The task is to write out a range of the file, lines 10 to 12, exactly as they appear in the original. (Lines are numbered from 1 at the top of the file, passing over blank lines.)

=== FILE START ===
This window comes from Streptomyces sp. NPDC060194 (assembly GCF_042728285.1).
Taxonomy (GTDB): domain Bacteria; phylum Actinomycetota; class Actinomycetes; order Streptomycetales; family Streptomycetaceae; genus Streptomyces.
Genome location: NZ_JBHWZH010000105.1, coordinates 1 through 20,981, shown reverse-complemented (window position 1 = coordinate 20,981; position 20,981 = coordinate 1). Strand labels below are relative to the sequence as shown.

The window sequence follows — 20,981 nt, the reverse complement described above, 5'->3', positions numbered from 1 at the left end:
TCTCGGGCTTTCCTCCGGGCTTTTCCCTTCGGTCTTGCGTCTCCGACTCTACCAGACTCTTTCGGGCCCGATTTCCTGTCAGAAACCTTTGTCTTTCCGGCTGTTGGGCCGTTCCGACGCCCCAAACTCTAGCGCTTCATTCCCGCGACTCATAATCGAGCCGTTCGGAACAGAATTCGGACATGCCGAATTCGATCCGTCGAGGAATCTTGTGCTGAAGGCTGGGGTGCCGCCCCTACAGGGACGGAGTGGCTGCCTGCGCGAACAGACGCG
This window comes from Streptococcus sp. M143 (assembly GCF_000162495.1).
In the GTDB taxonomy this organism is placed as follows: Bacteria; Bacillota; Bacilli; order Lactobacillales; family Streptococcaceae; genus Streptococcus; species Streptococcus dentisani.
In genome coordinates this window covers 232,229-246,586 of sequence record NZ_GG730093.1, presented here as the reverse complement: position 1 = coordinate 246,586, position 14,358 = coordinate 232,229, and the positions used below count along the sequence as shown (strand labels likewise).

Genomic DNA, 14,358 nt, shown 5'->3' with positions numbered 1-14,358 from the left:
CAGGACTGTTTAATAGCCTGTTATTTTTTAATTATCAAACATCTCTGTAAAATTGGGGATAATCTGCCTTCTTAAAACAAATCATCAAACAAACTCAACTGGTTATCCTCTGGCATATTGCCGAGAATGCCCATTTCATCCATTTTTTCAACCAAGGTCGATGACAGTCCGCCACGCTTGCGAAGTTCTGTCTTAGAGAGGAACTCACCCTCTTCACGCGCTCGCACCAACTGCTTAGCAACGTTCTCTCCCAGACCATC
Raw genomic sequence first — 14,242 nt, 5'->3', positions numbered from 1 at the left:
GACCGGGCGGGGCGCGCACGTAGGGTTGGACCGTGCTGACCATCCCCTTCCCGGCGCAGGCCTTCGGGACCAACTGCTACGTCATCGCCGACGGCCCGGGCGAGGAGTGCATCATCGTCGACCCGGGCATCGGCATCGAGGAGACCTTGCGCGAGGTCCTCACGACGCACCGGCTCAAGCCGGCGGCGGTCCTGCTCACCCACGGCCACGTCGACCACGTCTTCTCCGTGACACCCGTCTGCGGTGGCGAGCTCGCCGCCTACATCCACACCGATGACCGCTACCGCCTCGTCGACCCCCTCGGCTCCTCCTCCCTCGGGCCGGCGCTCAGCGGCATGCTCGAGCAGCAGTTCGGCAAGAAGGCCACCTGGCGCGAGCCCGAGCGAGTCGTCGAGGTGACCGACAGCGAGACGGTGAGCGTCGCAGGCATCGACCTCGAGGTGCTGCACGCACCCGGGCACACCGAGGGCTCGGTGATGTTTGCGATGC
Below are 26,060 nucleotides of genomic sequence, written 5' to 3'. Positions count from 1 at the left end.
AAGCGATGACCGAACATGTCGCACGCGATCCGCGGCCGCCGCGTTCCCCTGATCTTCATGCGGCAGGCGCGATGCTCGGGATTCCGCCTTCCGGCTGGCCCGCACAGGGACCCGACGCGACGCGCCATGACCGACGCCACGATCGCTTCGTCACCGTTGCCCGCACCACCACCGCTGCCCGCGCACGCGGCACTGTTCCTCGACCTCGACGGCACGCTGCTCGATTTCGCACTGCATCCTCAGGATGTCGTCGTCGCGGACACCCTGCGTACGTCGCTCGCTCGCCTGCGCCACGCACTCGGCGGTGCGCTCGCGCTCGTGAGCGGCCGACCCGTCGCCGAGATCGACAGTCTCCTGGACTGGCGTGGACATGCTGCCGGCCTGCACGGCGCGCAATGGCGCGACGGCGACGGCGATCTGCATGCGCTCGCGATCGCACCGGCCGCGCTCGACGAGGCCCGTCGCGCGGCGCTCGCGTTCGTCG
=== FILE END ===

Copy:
CAGGACTGTTTAATAGCCTGTTATTTTTTAATTATCAAACATCTCTGTAAAATTGGGGATAATCTGCCTTCTTAAAACAAATCATCAAACAAACTCAACTGGTTATCCTCTGGCATATTGCCGAGAATGCCCATTTCATCCATTTTTTCAACCAAGGTCGATGACAGTCCGCCACGCTTGCGAAGTTCTGTCTTAGAGAGGAACTCACCCTCTTCACGCGCTCGCACCAACTGCTTAGCAACGTTCTCTCCCAGACCATC
Raw genomic sequence first — 14,242 nt, 5'->3', positions numbered from 1 at the left:
GACCGGGCGGGGCGCGCACGTAGGGTTGGACCGTGCTGACCATCCCCTTCCCGGCGCAGGCCTTCGGGACCAACTGCTACGTCATCGCCGACGGCCCGGGCGAGGAGTGCATCATCGTCGACCCGGGCATCGGCATCGAGGAGACCTTGCGCGAGGTCCTCACGACGCACCGGCTCAAGCCGGCGGCGGTCCTGCTCACCCACGGCCACGTCGACCACGTCTTCTCCGTGACACCCGTCTGCGGTGGCGAGCTCGCCGCCTACATCCACACCGATGACCGCTACCGCCTCGTCGACCCCCTCGGCTCCTCCTCCCTCGGGCCGGCGCTCAGCGGCATGCTCGAGCAGCAGTTCGGCAAGAAGGCCACCTGGCGCGAGCCCGAGCGAGTCGTCGAGGTGACCGACAGCGAGACGGTGAGCGTCGCAGGCATCGACCTCGAGGTGCTGCACGCACCCGGGCACACCGAGGGCTCGGTGATGTTTGCGATGC